While unfortunately that bill did not pass, I am already working with the members of the TriCaucus to on new health disparties legislation that will be introduced in the 112th Congress by Congresswoman Barbara Lee.
Medicaid provides primary, acute, and long-term care to more than 50 million Americans. Medicaid is more than just an insurer for low-income populations; it also provides coverage for essential public health services and financing of public hospitals and clinics, which improves the health status of program beneficiaries and the population as a whole. The health safety net - including the operation of health centers, public hospitals, community mental health providers, sexually transmitted infection clinics and school health centers - relies on Medicaid financing.
California’s budgetary woes are adding further strain to the already overburdened California healthcare system. In an effort to save money, the Governor and legislators voted to cut Medi-Cal reimbursements by 10%, threatening the health of millions of children.
In 2007, a rule change went into effect for the Medicaid program which would require that all individuals applying for or using Medicaid benefits present evidence proving their citizenship status before they are given care. While I understand the need to insure the proper use of taxpayer dollars, this change has significantly and unnecessarily complicated access to healthcare for a number of vulnerable populations: homeless citizens and victims of disasters who have lost their identification information, elderly individuals born at home, and foster children who may not have access to their identification documents. Unfortunately, the rule change was finalized and California families now face additional barriers to care.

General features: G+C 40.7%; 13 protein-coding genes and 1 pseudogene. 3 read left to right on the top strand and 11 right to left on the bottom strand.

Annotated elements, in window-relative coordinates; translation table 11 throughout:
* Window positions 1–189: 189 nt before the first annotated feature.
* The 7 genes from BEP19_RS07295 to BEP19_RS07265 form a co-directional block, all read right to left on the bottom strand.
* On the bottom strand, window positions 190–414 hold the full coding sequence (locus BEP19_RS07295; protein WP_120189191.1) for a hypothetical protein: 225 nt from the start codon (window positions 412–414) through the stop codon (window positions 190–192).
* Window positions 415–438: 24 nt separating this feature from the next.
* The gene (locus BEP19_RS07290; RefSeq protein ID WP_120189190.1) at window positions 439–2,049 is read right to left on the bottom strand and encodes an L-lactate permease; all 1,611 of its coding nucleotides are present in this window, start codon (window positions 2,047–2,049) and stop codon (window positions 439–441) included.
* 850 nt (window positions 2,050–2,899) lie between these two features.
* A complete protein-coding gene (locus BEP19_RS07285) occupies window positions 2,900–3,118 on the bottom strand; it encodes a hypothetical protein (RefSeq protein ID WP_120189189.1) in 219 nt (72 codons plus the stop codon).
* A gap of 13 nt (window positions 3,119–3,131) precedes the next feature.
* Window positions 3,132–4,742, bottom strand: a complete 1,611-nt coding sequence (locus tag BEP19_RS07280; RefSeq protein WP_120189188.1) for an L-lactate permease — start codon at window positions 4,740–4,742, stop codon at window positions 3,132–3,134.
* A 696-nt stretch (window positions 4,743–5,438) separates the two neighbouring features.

The Balanced Budget Act of 1997 established the State Children’s Health Insurance Program (SCHIP). The program allows states to cover targeted low-income children without health insurance in families with income that is above 100% of the Federal poverty level – the Medicaid limitation. With so many families struggling with financial pressures, falling rates of employer sponsored health care, and spiraling premiums, SCHIP has become an important cornerstone in the fight to keep our children healthy.
The reauthorization of SCHIP has proven extremely contentious, polarizing, and difficult. Last year the House passed H.R. 3162, the Children's Health and Medicare Protection (CHAMP) Act of 2007. The CHAMP act was strongly supported by child health care advocacy organizations, physicians, and Medicare advocacy groups. The legislation would have expanded the SCHIP program to meet the increasing number of uninsured children and improved care for low-income seniors on Medicare. Unfortunately, the legislation was defeated in the Senate because of largely Republican objections to the increase in tobacco taxes that would have paid for the bill.